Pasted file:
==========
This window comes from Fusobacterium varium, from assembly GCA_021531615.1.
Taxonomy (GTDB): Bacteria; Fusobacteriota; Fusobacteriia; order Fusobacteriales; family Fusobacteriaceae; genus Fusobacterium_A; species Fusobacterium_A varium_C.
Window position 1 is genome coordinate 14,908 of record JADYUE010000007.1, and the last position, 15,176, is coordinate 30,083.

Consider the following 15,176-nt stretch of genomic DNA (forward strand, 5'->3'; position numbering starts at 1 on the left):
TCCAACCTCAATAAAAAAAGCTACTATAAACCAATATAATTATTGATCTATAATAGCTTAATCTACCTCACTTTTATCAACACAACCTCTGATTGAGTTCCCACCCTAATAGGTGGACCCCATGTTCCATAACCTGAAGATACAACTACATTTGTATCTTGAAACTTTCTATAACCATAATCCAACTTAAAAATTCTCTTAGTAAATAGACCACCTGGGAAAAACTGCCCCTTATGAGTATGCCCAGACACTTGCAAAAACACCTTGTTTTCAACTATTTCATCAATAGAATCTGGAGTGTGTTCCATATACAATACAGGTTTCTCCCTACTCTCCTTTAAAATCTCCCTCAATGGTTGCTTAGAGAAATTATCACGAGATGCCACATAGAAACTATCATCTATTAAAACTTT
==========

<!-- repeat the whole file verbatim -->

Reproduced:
This window comes from Fusobacterium varium, from assembly GCA_021531615.1.
Taxonomy (GTDB): Bacteria; Fusobacteriota; Fusobacteriia; order Fusobacteriales; family Fusobacteriaceae; genus Fusobacterium_A; species Fusobacterium_A varium_C.
Window position 1 is genome coordinate 14,908 of record JADYUE010000007.1, and the last position, 15,176, is coordinate 30,083.

Consider the following 15,176-nt stretch of genomic DNA (forward strand, 5'->3'; position numbering starts at 1 on the left):
TCCAACCTCAATAAAAAAAGCTACTATAAACCAATATAATTATTGATCTATAATAGCTTAATCTACCTCACTTTTATCAACACAACCTCTGATTGAGTTCCCACCCTAATAGGTGGACCCCATGTTCCATAACCTGAAGATACAACTACATTTGTATCTTGAAACTTTCTATAACCATAATCCAACTTAAAAATTCTCTTAGTAAATAGACCACCTGGGAAAAACTGCCCCTTATGAGTATGCCCAGACACTTGCAAAAACACCTTGTTTTCAACTATTTCATCAATAGAATCTGGAGTGTGTTCCATATACAATACAGGTTTCTCCCTACTCTCCTTTAAAATCTCCCTCAATGGTTGCTTAGAGAAATTATCACGAGATGCCACATAGAAACTATCATCTATTAAAACTTT